“America has also finally turned the page on decades of unfair trade deals that sacrificed our prosperity and shipped away our companies, our jobs and our nation’s wealth,” he said.
The president seeded nationalist themes into the speech, announcing an executive order to keep open the prison facility at the U.S. base in Guantanamo Bay in Cuba. And, noting the foreign countries that had voted to condemn U.S. recognition of Jerusalem as Israel’s capital, he asked Congress to pass a law requiring that foreign aid “only go to America’s friends.”
In striking a softer tone, the White House hopes to win back voters who appear to be abandoning the president and his party ahead of upcoming midterm elections, according to polls. Trump also seeks to encourage lawmakers in the throes of an immigration policy debate and still smarting from a dispute that led to a brief government shutdown to consider Trump’s policy priorities.
A centerpiece of the president’s remarks was his pitch for an infrastructure development plan. Trump called on Congress to pass a plan to build at least $1.5 trillion worth of roads, transit and other projects, with federal dollars leveraging state, local and private money.
“I am asking both parties to come together to give us the safe, fast, reliable, and modern infrastructure our economy needs and our people deserve,” he said.
As part of that effort Trump wants to streamline the gauntlet of federal regulations major projects face before construction begins. But critics warn the president’s plan doesn’t include enough direct spending, and say that his efforts to cut red tape could gut important environmental protections.
“America is a nation of builders. We built the Empire State Building in just one year—isn’t it a disgrace that it can now take ten years just to get a permit approved for a simple road?” he said.
The White House similarly believes Trump’s pitch for an immigration overhaul should win Democratic support—and that more neutral language by Trump can shift a racially charged debate. The administration has offered to give 1.8 million undocumented immigrants brought to the U.S. as children a path to citizenship. But the trade-offs proposed by the administration include cuts to family-based immigration, what Trump calls “chain migration,” and a $25 billion trust fund for enhanced security including a wall on the Mexican border.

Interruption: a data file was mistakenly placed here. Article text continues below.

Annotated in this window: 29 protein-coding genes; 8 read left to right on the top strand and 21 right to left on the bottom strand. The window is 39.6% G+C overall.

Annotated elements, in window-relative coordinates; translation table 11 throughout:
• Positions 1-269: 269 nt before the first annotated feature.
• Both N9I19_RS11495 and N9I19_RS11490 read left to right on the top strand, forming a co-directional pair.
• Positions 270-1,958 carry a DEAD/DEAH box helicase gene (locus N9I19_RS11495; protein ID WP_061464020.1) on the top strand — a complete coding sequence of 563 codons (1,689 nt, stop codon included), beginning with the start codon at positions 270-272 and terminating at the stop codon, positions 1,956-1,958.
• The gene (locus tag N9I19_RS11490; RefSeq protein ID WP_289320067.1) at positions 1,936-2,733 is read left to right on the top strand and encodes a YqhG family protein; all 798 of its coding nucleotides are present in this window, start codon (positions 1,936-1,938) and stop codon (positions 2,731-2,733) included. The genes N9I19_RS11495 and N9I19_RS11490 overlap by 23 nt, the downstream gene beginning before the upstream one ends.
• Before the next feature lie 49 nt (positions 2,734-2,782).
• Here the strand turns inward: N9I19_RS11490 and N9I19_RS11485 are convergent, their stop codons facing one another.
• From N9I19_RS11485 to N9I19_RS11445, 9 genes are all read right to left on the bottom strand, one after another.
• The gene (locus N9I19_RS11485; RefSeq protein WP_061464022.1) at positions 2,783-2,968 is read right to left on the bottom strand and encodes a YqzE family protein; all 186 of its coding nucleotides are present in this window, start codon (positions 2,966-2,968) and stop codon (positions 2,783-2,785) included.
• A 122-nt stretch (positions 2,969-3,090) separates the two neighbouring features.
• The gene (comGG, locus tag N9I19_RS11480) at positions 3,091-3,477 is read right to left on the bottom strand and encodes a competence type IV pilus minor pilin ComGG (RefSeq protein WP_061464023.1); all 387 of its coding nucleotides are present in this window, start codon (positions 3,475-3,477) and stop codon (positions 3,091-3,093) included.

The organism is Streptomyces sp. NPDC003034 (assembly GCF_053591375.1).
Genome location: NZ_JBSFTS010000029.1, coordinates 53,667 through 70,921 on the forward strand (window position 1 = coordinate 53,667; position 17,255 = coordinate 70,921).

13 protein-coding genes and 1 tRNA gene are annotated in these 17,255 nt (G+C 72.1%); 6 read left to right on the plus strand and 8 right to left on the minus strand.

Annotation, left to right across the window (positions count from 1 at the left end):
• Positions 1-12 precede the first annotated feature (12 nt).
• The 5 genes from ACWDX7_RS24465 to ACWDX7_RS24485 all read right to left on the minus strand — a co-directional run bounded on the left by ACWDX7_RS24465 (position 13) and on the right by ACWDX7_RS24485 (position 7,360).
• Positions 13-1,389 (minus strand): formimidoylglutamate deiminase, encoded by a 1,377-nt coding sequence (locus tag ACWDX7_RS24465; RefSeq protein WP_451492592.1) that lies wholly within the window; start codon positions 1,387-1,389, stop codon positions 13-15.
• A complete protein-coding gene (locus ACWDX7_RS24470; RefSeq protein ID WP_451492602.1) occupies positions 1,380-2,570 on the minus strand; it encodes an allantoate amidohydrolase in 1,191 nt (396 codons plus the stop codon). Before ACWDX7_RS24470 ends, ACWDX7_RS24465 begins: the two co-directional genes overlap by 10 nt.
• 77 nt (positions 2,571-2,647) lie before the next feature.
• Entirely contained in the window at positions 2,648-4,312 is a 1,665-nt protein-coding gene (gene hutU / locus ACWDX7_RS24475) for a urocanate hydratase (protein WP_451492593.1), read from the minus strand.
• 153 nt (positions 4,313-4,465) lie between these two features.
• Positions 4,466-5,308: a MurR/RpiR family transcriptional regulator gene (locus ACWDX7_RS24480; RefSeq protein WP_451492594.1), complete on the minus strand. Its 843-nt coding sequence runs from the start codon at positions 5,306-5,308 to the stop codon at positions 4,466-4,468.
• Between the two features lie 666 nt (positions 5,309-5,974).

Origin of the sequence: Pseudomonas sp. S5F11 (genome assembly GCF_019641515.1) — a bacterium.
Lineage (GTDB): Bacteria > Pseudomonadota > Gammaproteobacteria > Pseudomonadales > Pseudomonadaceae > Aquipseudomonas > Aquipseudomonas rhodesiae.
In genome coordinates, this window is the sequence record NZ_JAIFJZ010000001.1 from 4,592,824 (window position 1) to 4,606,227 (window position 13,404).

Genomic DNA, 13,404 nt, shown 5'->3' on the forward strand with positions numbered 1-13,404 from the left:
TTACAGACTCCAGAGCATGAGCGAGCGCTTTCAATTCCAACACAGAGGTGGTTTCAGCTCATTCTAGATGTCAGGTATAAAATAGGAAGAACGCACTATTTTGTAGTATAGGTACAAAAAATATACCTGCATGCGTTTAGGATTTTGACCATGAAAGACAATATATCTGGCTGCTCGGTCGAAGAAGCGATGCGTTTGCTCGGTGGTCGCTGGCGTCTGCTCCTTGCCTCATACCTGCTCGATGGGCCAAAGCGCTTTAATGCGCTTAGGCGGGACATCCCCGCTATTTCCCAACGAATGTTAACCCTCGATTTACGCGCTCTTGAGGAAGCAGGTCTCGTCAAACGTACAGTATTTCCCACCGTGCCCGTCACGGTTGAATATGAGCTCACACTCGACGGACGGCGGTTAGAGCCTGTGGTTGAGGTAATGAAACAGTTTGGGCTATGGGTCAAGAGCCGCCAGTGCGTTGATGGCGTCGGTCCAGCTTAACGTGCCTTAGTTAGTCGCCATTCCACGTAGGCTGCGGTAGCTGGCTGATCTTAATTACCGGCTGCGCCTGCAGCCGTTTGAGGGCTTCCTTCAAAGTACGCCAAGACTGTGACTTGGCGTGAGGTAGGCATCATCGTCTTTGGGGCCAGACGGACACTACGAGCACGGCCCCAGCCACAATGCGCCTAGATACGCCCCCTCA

“Struggling communities, especially immigrant communities, will also be helped by immigration policies that focus on the best interests of American workers and American families,” Trump said.
Even as the White House framed the president’s efforts as an attempt at reconciliation, guests of First Lady Melania Trump indicate the administration is digging in for a fight. Attendees include a law enforcement agent who has targeted the MS-13 gang, as well as parents of victims of the group. Many Democrats, meanwhile, invited immigrants who entered the country illegally as children and are facing uncertain futures after the president canceled his predecessor’s Deferred Action for Childhood Arrivals program.
Trump’s wife traveled to the Capitol ahead of her husband, in a break with recent tradition.
Foreign policy presents similar challenges. While Trump sought unity on issues of war and peace, invoking the heroism and sacrifice of service members fighting on behalf of the United States, he faced lawmakers skeptical of his belligerent rhetoric toward North Korea and concerned by his bid to scuttle the Iran nuclear deal.
Trump celebrated the U.S. fight against Islamic State, which has cost the militant group 98 percent of its territory in Syria and Iraq, according to Brett McGurk, the U.S. envoy to the international coalition combating the group.
“Last year I also pledged that we would work with our allies to extinguish ISIS from the face of the Earth,” Trump said. “One year later, I’m proud to report that the coalition to defeat ISIS has liberated very close to 100 percent of the territory just recently held by these killers in Iraq and Syria and in other locations as well.”
Aides said the speech was drafted over several weeks, with the president offering handwritten edits and sending aides ideas for passages and catchphrases. Aides involved in the writing of the address included senior adviser Stephen Miller, staff secretary Rob Porter and speechwriters Vince Haley and Ross Worthington.
—With assistance from Mark Niquette, Laura Litvan, Margaret Talev and Jennifer Jacobs